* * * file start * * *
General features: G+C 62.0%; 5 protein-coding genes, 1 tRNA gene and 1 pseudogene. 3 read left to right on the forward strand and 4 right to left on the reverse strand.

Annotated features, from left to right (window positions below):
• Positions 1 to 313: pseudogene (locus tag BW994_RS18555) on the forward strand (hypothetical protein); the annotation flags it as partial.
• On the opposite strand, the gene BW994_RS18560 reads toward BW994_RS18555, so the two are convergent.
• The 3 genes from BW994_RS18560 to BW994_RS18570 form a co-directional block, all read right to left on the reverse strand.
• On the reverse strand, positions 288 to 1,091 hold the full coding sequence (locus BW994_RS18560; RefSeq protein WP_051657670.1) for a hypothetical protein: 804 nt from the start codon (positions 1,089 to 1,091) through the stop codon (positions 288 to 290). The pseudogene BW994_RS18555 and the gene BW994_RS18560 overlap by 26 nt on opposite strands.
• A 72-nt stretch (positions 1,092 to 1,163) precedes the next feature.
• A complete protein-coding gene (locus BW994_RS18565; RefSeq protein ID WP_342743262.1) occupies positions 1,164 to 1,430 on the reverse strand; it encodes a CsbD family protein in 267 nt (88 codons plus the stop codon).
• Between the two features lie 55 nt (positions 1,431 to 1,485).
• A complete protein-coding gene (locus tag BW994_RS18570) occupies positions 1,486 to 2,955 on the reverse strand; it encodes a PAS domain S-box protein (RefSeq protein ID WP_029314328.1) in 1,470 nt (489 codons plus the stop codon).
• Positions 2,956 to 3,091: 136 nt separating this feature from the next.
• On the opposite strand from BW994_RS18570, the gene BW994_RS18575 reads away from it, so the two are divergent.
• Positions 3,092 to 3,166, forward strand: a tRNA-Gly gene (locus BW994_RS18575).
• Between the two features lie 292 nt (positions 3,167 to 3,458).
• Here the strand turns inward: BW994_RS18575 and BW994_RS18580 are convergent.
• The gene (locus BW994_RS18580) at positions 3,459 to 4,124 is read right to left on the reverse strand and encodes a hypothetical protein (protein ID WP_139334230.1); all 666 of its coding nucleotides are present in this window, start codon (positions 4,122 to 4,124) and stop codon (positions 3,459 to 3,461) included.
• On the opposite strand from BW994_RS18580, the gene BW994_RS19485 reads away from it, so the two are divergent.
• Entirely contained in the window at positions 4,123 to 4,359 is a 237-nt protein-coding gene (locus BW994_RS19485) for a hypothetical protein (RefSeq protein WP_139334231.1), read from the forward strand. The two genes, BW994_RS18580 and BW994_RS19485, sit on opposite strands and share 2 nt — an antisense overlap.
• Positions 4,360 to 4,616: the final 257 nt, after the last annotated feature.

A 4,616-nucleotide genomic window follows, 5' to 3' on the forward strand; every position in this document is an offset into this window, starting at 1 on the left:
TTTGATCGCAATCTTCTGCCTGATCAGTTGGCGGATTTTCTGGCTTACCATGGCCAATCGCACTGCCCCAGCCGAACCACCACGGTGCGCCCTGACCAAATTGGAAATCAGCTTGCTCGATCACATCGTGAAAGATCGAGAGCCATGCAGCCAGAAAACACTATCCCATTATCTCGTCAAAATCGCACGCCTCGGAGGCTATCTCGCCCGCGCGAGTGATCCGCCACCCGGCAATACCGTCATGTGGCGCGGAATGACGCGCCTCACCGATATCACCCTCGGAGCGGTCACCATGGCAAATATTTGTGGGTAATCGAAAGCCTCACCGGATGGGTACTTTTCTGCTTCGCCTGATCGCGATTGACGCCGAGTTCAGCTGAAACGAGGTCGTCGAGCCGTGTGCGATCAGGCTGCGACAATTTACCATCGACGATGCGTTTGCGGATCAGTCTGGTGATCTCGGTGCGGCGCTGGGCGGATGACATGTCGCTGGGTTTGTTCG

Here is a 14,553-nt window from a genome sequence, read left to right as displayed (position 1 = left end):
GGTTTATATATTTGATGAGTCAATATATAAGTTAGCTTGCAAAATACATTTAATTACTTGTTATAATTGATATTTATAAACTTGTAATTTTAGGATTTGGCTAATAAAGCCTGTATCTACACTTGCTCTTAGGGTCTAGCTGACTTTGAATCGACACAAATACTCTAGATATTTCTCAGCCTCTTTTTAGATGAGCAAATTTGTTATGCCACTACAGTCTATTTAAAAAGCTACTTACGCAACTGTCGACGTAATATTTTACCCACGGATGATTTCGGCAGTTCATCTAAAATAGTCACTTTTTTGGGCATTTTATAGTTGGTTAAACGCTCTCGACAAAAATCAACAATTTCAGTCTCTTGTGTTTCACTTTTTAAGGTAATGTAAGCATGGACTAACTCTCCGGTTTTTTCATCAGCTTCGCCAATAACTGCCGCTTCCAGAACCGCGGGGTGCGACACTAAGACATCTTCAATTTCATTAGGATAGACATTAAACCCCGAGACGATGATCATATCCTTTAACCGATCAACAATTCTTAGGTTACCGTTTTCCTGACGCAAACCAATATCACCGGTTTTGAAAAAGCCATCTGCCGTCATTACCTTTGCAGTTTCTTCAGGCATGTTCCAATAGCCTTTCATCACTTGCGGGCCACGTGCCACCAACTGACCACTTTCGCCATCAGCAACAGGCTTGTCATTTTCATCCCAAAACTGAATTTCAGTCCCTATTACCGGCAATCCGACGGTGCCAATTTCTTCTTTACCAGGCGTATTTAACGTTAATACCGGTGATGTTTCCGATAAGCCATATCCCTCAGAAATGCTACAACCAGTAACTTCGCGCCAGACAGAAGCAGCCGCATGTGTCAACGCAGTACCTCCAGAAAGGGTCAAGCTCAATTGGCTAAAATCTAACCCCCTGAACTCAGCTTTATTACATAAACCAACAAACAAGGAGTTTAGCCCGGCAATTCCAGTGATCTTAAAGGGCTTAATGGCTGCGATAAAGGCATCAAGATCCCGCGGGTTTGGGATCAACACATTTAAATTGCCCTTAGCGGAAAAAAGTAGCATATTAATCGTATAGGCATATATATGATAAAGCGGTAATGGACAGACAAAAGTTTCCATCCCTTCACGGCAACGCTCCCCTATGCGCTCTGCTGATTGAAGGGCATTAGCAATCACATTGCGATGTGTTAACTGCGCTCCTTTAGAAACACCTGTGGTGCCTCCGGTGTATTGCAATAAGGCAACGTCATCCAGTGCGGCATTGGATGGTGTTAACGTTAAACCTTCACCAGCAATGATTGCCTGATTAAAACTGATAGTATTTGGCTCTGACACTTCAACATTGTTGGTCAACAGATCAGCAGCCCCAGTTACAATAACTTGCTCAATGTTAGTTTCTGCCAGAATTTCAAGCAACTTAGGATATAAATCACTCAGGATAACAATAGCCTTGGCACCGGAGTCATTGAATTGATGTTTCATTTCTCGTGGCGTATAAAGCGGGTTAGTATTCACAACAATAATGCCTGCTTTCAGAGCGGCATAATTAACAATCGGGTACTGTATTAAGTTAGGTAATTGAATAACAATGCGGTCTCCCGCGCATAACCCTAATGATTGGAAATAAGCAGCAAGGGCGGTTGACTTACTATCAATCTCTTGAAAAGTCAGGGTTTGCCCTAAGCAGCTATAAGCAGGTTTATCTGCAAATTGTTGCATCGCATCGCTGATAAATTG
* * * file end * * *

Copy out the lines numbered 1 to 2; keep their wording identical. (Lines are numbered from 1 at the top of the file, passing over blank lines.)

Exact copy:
General features: G+C 62.0%; 5 protein-coding genes, 1 tRNA gene and 1 pseudogene. 3 read left to right on the forward strand and 4 right to left on the reverse strand.

Annotated features, from left to right (window positions below):